Lovecraft wrote these short stories between October 1921 and June 1922. He tells for the first time of zombies.

From the Dark
West and his friend / narrator met in medical school, and the last one is fascinated by West’s theories about dead bodies that could be restarted. ‘Holding … that all life is a chemical and physical process, and that the so-called “soul” is a myth …” (p.51)
After several attempts to restart a dead body, they manage with a fresh corpse. Hearing an inhuman scream West and his friend have to flee: ‘vaulting madly into the starred abyss of the rural night.’ (p.54) ‘... burst the most appalling and daemoniac succession of cries that either of us had ever heard. Not more unutterable could have been the chaos of hellish sound if the pit itself had opened to release the agony of the damned’ (p.54)
The Plague-Demon
A typhus epidemic breaks out and although West and the unnamed narrator are not allowed to dissect human cadavers, they are called to help the dying victims. West injects his serum in each body, but without appreciable results. Dean Halsey, chief of the university dissection lab succumbs to typhoid; so West steals his corpse. After the injection, Halsey reanimates but becomes violent.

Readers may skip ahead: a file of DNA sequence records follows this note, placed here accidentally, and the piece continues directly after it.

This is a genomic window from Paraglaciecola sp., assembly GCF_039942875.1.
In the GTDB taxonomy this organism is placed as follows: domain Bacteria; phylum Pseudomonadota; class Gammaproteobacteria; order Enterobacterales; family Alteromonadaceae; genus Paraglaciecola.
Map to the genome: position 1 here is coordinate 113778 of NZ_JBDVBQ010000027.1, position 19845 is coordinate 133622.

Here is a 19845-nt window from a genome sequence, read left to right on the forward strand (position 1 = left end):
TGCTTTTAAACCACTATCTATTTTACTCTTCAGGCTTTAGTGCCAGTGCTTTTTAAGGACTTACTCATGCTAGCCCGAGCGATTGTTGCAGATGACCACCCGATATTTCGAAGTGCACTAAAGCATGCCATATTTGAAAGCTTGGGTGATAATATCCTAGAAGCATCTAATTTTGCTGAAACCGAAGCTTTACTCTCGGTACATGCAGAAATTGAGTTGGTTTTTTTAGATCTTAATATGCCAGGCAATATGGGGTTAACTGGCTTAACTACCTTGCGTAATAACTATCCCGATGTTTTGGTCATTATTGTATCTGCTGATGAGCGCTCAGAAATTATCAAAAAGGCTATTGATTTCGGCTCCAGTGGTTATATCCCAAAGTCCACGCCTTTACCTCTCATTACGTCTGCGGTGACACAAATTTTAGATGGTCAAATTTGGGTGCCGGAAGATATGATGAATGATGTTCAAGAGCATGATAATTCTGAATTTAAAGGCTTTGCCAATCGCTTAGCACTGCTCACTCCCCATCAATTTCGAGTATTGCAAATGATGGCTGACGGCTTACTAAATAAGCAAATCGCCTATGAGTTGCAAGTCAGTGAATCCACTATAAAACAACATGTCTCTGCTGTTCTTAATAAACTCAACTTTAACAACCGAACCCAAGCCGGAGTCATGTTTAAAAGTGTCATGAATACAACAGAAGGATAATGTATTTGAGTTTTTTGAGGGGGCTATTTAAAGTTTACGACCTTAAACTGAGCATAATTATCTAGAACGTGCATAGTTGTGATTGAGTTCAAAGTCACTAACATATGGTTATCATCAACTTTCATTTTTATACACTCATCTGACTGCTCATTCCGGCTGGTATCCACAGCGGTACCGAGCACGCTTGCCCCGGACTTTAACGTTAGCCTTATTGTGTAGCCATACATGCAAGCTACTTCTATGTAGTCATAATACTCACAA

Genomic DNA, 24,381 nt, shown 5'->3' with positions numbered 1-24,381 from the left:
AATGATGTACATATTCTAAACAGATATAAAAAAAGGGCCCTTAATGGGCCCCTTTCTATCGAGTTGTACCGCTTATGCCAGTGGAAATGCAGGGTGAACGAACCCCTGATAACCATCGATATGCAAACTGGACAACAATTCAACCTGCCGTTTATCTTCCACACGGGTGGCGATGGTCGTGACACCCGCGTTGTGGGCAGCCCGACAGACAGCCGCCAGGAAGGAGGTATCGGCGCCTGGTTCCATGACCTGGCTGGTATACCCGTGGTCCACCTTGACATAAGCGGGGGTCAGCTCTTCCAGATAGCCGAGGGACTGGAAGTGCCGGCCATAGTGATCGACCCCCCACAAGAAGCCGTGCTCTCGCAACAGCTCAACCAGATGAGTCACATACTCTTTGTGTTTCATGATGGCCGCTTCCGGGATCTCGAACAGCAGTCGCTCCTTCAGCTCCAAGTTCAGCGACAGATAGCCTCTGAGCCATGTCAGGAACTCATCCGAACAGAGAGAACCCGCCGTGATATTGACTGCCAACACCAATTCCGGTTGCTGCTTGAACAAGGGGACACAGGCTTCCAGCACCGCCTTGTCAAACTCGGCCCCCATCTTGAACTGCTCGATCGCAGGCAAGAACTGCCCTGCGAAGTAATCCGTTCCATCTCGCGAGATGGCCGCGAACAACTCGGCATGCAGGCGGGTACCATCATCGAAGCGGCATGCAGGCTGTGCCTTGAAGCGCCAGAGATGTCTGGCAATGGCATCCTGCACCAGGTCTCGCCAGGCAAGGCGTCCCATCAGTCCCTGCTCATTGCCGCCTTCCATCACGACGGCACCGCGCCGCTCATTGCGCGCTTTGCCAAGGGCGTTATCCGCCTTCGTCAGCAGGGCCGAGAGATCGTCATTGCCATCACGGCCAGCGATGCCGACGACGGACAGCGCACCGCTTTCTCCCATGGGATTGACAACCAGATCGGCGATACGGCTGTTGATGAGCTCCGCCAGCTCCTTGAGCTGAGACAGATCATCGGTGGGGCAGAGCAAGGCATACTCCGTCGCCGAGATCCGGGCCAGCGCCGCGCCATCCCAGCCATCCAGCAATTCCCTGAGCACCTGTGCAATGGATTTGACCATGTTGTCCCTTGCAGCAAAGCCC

West: ‘Damn it, it wasn’t quite fresh enough!’ (p.60)
Six Shots by Midnight
West and the narrator purchase a house near the town’s cemetery (of course!). They also buy a corpse of a black boxing champion. West injects the serum but nothing happens, so he and the narrator bury the corpse.
A child is missing and parts of his body reappears at the West’s door house: the courier is the black boxing champion (Ups?).
The Scream of the Dead
The narrator after a visit to his parents, returns to the house who shares with Herbert West. The latter shows to his friend a corpse perfectly preserves. West explains that he has invented an embalming fluid and he has waited the narrator’s return to reanimate the corpse. They manage to reanimate the corpse but before dying again, the corpse screams revealing an horrible truth.
The Horror from the Shadows
Five years after the last reanimation, West has joined the army in the WWI. West means to procure bodies for his experiments. West befriends another medic sharing with him his theories about reanimation. After a while West’s new friend is killed: the body is decapitated. West injects the serum in the trunk and in the head, so the head begins to speak, telling the last moment of his life.
The Tomb-Legions
Herbert West-Reanimator’s last story tells about zombies as we know from movies.
West and his friend return from WWI and move into a house which is directly connected to an ancient system of catacombs. West reads in a newspaper an article telling a series of strange events involving a man with a wax head. This man is West’s friend from WWI, he seeks revenge helped by other zombies.
Zombies come out from the catacombs and take West with them. ‘Detectives have questioned me (the narrator), but what can I say?’ (p. 80)